Tuesday, July 14 probably passes without much fanfare in your home, but the date, Bastille Day, marks the beginning of the greatest organized persecution of Christians since the Emperor Diocletian. This day, the beginning of the French Revolution, also planted the seeds for the murderous ideologies of socialism and nationalism that would poison the next two centuries, murdering millions of believers and other innocent civilians. Between them, those two political movements racked up quite a body count: In Death By Government, scholar R.J. Rummel pointed out that:
“during the first 88 years of this century, almost 170,000,000 men, women and children have been shot, beaten, tortured, knifed, burned, starved, frozen, crushed, or worked to death; or buried alive, drowned, hung, bombed, or killed in any other of the myriad ways governments have inflicted death on unarmed, helpless citizens or foreigners.”
But the first such modern genocide in the West took place in France, beginning in 1793. It was undertaken by modern, progressive apostles of Enlightenment and aimed at pious peasants in the Vendée region of France. By its end up to 300,000 civilians had been killed by the armies of the Republic.
This story is little discussed in France. Indeed, a devout historian who teaches at a French university once told me, “We are not to mention the Vendée. Anyone who brings up what was done there has no prospect of an academic career. So we keep silent.”
It is mostly in the Vendée itself that memories linger, which may explain why that part of France to this day remains more religious and more conservative than any other region.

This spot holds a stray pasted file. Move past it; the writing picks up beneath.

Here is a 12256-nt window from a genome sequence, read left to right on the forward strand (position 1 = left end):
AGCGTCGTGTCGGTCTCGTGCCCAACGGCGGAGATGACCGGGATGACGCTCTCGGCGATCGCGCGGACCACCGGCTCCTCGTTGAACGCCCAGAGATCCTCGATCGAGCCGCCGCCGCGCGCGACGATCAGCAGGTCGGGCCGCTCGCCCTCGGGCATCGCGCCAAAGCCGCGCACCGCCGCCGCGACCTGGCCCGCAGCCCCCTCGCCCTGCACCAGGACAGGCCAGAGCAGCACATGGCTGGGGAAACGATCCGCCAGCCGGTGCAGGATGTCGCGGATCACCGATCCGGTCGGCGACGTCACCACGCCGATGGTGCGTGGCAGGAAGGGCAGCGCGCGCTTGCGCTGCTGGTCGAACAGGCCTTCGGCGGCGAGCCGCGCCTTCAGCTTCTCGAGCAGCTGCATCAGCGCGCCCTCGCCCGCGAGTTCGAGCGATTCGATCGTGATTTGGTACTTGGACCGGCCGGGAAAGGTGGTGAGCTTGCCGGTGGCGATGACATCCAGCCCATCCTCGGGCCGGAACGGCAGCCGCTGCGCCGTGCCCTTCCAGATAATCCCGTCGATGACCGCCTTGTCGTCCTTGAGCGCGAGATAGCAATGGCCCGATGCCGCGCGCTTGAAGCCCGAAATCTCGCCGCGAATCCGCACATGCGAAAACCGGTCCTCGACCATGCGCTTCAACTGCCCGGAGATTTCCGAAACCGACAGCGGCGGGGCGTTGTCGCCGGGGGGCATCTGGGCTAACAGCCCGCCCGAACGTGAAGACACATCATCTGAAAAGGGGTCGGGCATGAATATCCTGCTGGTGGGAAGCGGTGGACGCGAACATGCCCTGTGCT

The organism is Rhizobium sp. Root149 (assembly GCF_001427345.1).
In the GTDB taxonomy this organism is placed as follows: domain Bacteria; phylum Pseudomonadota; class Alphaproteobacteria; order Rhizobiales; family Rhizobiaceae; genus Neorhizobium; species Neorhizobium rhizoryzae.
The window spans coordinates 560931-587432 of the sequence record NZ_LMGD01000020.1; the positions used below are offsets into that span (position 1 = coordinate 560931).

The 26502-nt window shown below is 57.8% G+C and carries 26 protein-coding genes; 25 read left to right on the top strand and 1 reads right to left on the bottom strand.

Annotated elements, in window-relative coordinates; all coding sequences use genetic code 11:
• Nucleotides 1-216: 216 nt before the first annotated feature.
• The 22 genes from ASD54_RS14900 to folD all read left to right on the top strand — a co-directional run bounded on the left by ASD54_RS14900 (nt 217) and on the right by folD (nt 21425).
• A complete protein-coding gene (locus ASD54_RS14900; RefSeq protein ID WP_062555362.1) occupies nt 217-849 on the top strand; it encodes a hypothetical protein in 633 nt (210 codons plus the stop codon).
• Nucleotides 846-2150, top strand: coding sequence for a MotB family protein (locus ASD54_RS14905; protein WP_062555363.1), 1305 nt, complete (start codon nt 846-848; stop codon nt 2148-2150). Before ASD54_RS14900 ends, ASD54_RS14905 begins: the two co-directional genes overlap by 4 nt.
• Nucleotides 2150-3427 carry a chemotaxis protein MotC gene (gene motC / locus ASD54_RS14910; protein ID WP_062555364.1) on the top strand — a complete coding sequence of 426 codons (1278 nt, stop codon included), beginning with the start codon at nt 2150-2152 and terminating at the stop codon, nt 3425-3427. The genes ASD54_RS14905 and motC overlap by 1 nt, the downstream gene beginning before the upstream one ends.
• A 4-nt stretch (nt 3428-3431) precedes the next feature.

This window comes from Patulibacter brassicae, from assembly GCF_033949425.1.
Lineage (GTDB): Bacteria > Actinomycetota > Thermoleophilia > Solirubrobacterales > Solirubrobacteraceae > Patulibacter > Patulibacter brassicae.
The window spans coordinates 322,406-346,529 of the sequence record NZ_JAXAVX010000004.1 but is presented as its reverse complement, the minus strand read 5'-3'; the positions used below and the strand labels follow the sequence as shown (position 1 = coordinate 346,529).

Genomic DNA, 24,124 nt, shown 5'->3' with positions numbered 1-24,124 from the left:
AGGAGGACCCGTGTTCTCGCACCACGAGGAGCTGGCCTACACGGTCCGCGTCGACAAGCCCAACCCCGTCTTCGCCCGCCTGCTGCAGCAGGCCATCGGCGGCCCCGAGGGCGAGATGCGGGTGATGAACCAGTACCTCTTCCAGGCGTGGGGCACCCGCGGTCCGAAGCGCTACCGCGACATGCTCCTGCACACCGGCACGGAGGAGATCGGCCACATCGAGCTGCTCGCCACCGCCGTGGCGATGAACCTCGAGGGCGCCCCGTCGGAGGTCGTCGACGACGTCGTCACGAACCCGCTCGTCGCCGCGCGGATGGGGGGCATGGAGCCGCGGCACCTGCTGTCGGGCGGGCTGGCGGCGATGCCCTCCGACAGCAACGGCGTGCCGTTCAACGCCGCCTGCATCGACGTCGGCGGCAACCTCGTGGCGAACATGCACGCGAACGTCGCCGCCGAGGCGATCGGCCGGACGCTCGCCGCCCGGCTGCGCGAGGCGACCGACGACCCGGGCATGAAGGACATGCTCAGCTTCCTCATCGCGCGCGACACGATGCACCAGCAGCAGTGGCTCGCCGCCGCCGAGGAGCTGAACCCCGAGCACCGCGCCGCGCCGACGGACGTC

The local government opened a museum marking these atrocities on their 200th anniversary in 1993 — with a visit by Alexander Solzhenitsyn, who noted during his eloquent address that the mass murders of Christians in Russia were directly inspired by those in the Vendée. The Bolsheviks, he said, modeled themselves on the French revolutionaries, and Lenin himself pointed to the Vendée massacres as the right way to deal with Christian resistance.
It was ordinary farmers of the Vendée and Brittany regions who rose up in 1793 against the middle-class radicals in Paris who controlled the country. The ideologues of the Revolution had already:
• Executed the king and queen, and left their young son to die of disease in prison.
• Seized the Cathedral of Notre Dame, stripped it of Christian symbols, and enshrined a prostitute as the “Goddess of Reason” on the altar;
• Declared a revolutionary “war of liberation” against most of the other countries in Europe;
• Suspended all Protestant services, in deference to the state’s cult of Reason;
• Seized all church property from Catholics, expelling thousands of monks, priests and nuns to fend for themselves, then sold the property to their cronies to raise money for their wars;
• Ordered all clergy to swear allegiance to the government instead of the Church; and
• Launched the first universal conscription in history, drafting ordinary people — most of them devout peasants bewildered by the slogans that held sway in Paris — to fight for the Revolution.